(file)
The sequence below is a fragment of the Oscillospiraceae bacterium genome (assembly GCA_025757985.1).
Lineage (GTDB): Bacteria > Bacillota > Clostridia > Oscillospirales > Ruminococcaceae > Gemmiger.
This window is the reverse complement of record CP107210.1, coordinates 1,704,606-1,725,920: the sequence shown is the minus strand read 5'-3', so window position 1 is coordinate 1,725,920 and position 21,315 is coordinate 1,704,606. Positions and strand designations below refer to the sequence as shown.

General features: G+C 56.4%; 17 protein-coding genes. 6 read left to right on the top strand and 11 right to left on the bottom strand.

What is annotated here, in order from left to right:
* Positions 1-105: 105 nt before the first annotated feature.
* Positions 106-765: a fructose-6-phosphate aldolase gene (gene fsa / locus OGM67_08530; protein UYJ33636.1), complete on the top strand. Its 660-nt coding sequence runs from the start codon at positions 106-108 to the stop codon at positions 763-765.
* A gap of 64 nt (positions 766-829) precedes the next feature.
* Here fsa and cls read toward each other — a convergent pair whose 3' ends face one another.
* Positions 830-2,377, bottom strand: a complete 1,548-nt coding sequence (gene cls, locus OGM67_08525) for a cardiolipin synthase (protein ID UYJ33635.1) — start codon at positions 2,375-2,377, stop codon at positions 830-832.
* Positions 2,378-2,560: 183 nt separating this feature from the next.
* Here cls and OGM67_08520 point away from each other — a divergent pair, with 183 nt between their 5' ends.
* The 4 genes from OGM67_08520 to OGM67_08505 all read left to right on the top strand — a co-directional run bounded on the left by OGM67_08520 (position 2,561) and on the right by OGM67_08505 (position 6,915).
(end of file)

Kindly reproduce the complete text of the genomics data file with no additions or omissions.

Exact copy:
The sequence below is a fragment of the Oscillospiraceae bacterium genome (assembly GCA_025757985.1).
Lineage (GTDB): Bacteria > Bacillota > Clostridia > Oscillospirales > Ruminococcaceae > Gemmiger.
This window is the reverse complement of record CP107210.1, coordinates 1,704,606-1,725,920: the sequence shown is the minus strand read 5'-3', so window position 1 is coordinate 1,725,920 and position 21,315 is coordinate 1,704,606. Positions and strand designations below refer to the sequence as shown.

General features: G+C 56.4%; 17 protein-coding genes. 6 read left to right on the top strand and 11 right to left on the bottom strand.

What is annotated here, in order from left to right:
* Positions 1-105: 105 nt before the first annotated feature.
* Positions 106-765: a fructose-6-phosphate aldolase gene (gene fsa / locus OGM67_08530; protein UYJ33636.1), complete on the top strand. Its 660-nt coding sequence runs from the start codon at positions 106-108 to the stop codon at positions 763-765.
* A gap of 64 nt (positions 766-829) precedes the next feature.
* Here fsa and cls read toward each other — a convergent pair whose 3' ends face one another.
* Positions 830-2,377, bottom strand: a complete 1,548-nt coding sequence (gene cls, locus OGM67_08525) for a cardiolipin synthase (protein ID UYJ33635.1) — start codon at positions 2,375-2,377, stop codon at positions 830-832.
* Positions 2,378-2,560: 183 nt separating this feature from the next.
* Here cls and OGM67_08520 point away from each other — a divergent pair, with 183 nt between their 5' ends.
* The 4 genes from OGM67_08520 to OGM67_08505 all read left to right on the top strand — a co-directional run bounded on the left by OGM67_08520 (position 2,561) and on the right by OGM67_08505 (position 6,915).